Metformin (dimethylbiguanide), a powerful antidiabetic agent, is an oral drug that is considered in most standard guidelines as the first-line treatment for Type 2 Diabetes. Since its introduction as a recognized medication in the 1950s, it has helped many people with Type 2 Diabetes and has been extensively prescribed by doctors worldwide. But what is the actual science behind this modern miracle?
Through the Looking Glass: Metformin's Mechanism of Action
In the world of pharmacology, metformin is placed under the biguanides medication class, with its active ingredient being guanidine. According to the American Diabetes Association, the drug traces its roots back to medieval Europe, when the Galega plant was used as a treatment for diabetes (and if you want to a few key definitions about Type 2 Diabetes, check out this article I wrote!).
On a molecular level, the complete mechanisms of this drug class are still not fully understood. Looking at it piece-by-piece, we can see that various studies have something to say about its effects.
Metformin is thought to act primarily on the liver by inhibiting the release of hepatic glucose. After ingesting metformin—usually in the form of a pill—it is slowly absorbed in the upper part of the small intestine and then transported to the liver. This is also the same reason why, aside from the gut, the hepatocytes (tiny cells making-up the liver) end up getting higher amounts of metformin compared to the blood.
Once it arrives in the hepatocytes, it acts through various signaling pathways to regulate gluconeogenesis, which is another term for glucose production in the liver.
One of the most important enzymes that metformin activates is AMPK, or AMP-activated protein kinase. AMPK is responsible for controlling the metabolism of glucose and fat in the liver. Simply put, it causes the liver to pump out less glucose into the bloodstream, thereby lowering blood sugar.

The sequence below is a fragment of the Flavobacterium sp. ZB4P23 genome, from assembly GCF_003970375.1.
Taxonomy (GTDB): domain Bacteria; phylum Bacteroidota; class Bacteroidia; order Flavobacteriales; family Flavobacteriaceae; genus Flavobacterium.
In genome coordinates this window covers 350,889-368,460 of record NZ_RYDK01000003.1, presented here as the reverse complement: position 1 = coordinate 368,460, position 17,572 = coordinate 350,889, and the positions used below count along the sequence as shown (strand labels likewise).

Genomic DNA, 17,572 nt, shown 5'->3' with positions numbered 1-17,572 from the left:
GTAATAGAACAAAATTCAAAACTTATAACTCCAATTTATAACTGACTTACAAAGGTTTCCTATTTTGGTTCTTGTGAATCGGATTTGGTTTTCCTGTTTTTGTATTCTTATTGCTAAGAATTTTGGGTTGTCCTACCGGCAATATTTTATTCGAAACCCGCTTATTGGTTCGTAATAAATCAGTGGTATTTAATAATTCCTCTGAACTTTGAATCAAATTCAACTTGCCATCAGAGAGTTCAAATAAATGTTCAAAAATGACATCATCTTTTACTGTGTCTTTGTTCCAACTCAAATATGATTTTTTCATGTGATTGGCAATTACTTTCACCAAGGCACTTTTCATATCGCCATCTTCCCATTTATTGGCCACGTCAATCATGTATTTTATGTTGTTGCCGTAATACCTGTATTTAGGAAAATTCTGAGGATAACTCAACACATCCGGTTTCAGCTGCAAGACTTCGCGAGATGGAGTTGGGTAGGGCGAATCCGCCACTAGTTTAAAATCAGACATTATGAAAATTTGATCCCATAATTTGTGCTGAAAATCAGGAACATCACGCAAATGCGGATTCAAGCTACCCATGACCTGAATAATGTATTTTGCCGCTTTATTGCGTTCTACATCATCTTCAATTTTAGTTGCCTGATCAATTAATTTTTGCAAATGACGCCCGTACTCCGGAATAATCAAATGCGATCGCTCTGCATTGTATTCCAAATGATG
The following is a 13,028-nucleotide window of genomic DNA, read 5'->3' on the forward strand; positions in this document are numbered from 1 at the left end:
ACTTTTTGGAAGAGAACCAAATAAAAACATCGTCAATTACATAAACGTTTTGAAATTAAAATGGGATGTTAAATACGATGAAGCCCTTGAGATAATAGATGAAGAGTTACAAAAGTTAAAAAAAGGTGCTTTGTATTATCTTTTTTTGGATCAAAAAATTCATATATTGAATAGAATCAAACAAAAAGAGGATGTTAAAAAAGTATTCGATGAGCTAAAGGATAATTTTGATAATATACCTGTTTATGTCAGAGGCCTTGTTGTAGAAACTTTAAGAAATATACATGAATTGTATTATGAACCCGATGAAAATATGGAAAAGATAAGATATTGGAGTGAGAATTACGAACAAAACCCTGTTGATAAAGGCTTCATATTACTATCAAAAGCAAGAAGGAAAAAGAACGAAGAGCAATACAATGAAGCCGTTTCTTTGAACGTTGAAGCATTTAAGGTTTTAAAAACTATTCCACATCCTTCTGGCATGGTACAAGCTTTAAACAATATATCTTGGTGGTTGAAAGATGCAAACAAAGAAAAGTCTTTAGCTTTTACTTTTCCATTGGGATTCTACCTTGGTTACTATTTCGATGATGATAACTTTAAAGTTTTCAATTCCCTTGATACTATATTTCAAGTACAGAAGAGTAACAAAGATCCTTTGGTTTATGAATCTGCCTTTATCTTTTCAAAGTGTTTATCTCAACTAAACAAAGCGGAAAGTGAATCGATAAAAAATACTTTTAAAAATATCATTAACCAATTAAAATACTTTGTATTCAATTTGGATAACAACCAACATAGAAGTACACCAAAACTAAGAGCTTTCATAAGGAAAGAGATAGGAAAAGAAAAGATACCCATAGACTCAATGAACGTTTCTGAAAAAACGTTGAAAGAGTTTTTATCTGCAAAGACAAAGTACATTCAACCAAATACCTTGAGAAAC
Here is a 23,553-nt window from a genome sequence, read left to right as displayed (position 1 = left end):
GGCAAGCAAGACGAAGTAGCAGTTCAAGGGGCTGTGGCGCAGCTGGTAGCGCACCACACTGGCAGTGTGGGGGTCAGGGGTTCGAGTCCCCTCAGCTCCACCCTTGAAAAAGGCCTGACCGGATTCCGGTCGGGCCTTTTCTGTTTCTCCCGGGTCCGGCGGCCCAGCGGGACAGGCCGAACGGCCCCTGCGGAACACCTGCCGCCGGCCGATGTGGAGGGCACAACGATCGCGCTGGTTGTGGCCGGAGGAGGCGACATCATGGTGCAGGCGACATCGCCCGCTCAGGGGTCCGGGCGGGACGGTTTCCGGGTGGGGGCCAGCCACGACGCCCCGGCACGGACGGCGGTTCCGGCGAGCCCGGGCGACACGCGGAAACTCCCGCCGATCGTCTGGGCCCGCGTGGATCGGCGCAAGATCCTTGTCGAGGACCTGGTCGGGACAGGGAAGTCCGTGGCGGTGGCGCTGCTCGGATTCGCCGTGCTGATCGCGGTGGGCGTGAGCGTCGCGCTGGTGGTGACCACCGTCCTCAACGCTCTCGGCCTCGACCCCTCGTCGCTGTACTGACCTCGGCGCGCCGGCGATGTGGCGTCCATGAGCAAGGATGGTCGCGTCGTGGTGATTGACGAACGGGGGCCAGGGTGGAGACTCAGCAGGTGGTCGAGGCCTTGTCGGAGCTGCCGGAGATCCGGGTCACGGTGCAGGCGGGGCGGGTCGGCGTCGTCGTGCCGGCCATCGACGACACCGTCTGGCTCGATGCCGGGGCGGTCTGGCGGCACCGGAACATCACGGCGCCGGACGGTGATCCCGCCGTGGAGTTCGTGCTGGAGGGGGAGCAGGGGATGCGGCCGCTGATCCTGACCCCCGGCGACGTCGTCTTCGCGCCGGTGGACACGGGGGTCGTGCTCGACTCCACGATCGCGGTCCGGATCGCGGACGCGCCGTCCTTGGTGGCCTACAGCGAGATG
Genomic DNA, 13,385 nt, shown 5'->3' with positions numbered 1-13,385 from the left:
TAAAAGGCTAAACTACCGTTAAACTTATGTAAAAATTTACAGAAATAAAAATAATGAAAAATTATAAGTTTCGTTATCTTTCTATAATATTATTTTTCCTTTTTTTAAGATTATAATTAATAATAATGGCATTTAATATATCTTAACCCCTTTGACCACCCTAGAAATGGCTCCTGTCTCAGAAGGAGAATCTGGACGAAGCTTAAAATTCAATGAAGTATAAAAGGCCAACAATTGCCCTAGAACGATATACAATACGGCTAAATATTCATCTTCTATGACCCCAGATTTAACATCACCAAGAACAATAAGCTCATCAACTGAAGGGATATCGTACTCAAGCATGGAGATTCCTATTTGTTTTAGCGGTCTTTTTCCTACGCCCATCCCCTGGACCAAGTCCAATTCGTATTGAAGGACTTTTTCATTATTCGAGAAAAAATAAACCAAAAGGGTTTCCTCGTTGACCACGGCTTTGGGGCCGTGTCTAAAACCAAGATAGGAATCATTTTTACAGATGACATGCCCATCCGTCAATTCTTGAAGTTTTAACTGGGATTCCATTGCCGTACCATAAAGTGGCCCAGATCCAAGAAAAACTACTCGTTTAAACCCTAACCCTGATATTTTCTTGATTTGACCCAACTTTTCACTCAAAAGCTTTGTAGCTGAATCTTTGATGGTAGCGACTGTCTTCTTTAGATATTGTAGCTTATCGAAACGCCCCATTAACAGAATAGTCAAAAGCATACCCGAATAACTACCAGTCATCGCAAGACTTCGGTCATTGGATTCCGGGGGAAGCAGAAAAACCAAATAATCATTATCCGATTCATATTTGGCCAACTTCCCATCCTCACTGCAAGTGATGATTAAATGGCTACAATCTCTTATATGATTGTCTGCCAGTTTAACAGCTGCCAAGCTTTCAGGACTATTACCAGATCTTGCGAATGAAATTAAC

Two other ways in which metformin lowers blood sugar are 1) decreasing the absorption of glucose from the intestine and 2) increasing uptake of circulating glucose into the body's cells.
Metformin achieves its peak concentration within 4-8 hours after administration and it is often administered twice daily. Once ingested, metformin is primarily unchanged throughout the process and does not undergo metabolization, leaving it unbound and delivered all throughout the body until it gets excreted by the kidneys. It's recommended that people who take metformin also stick to a healthy lifestyle (diet & exercise)!
Here's further research to learn about Metformin:
Fast facts related to metformin treatment:
- According to "Microbiome and Metabolome in Diagnosis, Therapy, and other Strategic Applications" (2019), metformin has been found to increase glucose uptake in fat cells—a process that goes on with or without insulin. This was especially evident in people with obesity.
- Metformin can be used to enhance fertility among people with polycystic ovarian syndrome (PCOS).
- The use of metformin has increased among pregnant women. No evidence of adverse effects has been observed in multiple trials of metformin use in pregnancy. In spite of this, current recommendations still state that it should be discontinued upon the confirmation of pregnancy, as it has the ability to cross the placenta. Further studies are likely needed to change these recommendations.
- Metformin is present in breast milk in small amounts. Metformin may be used in breastfeeding women, but nursing mothers are advised to consult their doctors first before taking in any form of diabetes medication.
As with any treatment, there are necessary precautions that should be considered before metformin is prescribed. It is important to let your doctor know what kind of medications you are currently taking and what other conditions you are experiencing that may warrant additional tests. If you want to compare Metformin with other medications you're taking, check out Caretalk's treatment comparison tool.
Metformin has helped many people in the last few decades, improving the quality of life of those with Type 2 Diabetes worldwide. Medications are only one part of the management, together with proper diet and exercise. It is still important to actively do your part in your care, all while taking advantage of the marvels of modern medicine.